building a PM38 a few questions

Discussion in 'Boat Design' started by rocco611, Jul 30, 2020.

  1. rocco611
    Joined: Jan 2019
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    Location: Madera Ca

    rocco611 Junior Member

    I am part way through the build of a PM38 (Popular Mechanics free plan ) as my first boat build. Started out with rough fir lumber , its nice being able to joint and plane lumber as I need it and start with straight boards. I will look for good plans for my next build ( inboard barrel back) I see how important good plans are after having to decipher the pm38 plans. I am using marine plywood , silicone bronze screws and quality epoxy resin. I have poly primer and urethane automotive paint left over from car restorations. I plan to resaw some rough mahogany boards I have for a planked deck ,unless there is an easier way? I have enough parts around to build a nice trailer, so I think I can have this boat finished without a great deal of expense. Its coming together quickly and has been fun so far. The expensive part is finding an EPA compliant outboard. The lake that is nearby where I would use the boat only allows clean running outboards . I had thought about buying a new outboard but that would likely put me upside down financially with this project when I decide to sell it. I have checked craigslist and some other sites and haven’t any luck finding a suitable compliant motor in the 20 to 30 hp range. Maybe someone can suggest a source for used motors I haven’t tried ?. I have thought about selling the boat without a motor and leave it ready for paint . Not sure there is much demand for this boat but if I break even on it that wouldn’t be terrible. Maybe I have wasted my time by not building the boat I wanted to begin with, I wasn’t that confident in my skills starting out, but it has turned out to be much easier than I thought. I have learned how to build proper scarf joints (I found making long scarf joints that are stronger than the original wood bind up in the table saw unless I use a jig where I can clamp the board securely on both sides of the cut. ) and now have a handle on the rest of the joinery as well. I suppose its better to learn with cheap fir than waste expensive hardwood on mistakes. I am really looking forward to building the planked deck. For the deck, I know varnish seems to be the standard for uv protection over epoxy , but I am wondering if automotive clear wouldn’t be a better choice. The clears I use over candy apple base coats are supposed to have the best UV protection, but I have never seen any documentation how they compare to marine varnish. I know the marine varnish I used on the boards of my car trailer lasted about two years in the sun. not that I would leave the boat out in the elements but the automotive products are much more durable.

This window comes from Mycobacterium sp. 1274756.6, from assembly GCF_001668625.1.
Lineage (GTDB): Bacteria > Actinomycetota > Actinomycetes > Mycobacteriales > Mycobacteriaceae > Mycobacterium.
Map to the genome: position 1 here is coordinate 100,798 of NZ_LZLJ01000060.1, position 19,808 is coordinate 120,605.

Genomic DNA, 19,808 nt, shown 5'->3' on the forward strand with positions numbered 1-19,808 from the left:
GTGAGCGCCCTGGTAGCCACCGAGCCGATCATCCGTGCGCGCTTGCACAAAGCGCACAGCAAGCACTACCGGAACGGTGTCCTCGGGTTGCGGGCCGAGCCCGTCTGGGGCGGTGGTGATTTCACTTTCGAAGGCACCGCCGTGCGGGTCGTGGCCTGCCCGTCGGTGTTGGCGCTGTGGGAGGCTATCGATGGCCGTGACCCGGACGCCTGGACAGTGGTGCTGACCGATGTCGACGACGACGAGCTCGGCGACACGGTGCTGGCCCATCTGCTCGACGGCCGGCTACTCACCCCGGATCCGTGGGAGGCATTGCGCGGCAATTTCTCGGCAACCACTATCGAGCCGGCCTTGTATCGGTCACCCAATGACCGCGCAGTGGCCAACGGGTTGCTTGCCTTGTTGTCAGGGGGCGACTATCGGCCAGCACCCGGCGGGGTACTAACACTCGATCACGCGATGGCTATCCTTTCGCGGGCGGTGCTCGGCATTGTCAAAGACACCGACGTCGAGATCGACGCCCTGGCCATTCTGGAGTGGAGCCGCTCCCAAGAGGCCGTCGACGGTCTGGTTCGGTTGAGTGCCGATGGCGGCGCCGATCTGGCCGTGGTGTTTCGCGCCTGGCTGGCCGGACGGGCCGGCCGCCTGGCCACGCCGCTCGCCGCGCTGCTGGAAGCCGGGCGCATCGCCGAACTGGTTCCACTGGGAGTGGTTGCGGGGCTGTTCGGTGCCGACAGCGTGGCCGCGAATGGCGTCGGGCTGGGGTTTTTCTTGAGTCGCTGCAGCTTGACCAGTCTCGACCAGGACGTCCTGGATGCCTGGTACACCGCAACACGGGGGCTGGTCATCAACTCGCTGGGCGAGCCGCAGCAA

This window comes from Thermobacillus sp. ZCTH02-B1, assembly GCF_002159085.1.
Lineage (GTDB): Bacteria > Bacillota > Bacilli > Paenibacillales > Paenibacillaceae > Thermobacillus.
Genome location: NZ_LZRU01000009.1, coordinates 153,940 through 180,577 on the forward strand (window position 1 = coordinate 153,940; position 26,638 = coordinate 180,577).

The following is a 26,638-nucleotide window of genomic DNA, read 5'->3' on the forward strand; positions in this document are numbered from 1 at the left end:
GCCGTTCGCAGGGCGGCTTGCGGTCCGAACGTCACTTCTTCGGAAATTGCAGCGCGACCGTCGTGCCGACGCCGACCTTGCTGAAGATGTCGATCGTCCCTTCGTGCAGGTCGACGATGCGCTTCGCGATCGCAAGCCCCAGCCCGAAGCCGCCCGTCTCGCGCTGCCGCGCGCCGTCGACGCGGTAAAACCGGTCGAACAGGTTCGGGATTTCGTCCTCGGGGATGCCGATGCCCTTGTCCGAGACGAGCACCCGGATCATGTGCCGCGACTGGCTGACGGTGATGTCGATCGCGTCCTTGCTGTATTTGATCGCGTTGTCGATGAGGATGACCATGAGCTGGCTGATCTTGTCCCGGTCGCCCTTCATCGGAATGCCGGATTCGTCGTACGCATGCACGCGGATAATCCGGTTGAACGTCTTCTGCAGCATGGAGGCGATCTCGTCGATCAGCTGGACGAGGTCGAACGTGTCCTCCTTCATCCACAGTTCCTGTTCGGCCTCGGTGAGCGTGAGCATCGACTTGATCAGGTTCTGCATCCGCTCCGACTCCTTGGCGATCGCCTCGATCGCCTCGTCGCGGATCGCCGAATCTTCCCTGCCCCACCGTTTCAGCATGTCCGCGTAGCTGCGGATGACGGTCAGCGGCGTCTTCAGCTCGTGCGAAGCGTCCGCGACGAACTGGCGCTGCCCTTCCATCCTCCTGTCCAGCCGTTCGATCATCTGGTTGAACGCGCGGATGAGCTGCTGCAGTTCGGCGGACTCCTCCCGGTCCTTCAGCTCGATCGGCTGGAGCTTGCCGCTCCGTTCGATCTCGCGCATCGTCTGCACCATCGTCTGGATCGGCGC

2. bajansailor
    Joined: Oct 2007
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    bajansailor Marine Surveyor

    Your PM 38 sounds like an interesting project Rocco.
    Do you have any photos of her that you can post, showing your progress so far?
    And would it be possible to post a copy of the PM plan(s)?
    Re the deck finish, be aware that whatever finish you apply will be very slippery to walk on when it is wet, unless you add some non skid material (eg sand) to it.
     
  3. rocco611
    Joined: Jan 2019
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    Location: Madera Ca

    rocco611 Junior Member

    here are the plans, I will post some pics early next week,
     

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  4. fallguy
    Joined: Dec 2016
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    fallguy Senior Member

    The investment in a nice four stroke 20hp is worth it. Interest rates are low, buy now before we get smacked with inflation.
     
  5. fredrosse
    Joined: Jan 2005
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    Location: Philadelphia PA

    fredrosse USACE Steam

    Interesting boat from 1962. Building in 2020, nearly 60 years later, will require some adjustments. All the 1962 glue and caulking should probably be replaced by Epoxy. Finishing the exterior with light fiberglass cloth and Epoxy would also make the build far more valuable.

    38 hours build time?? I think that is a far too optimistic time, I would require 2x to 3x that amount of time at least. Any other opinions here?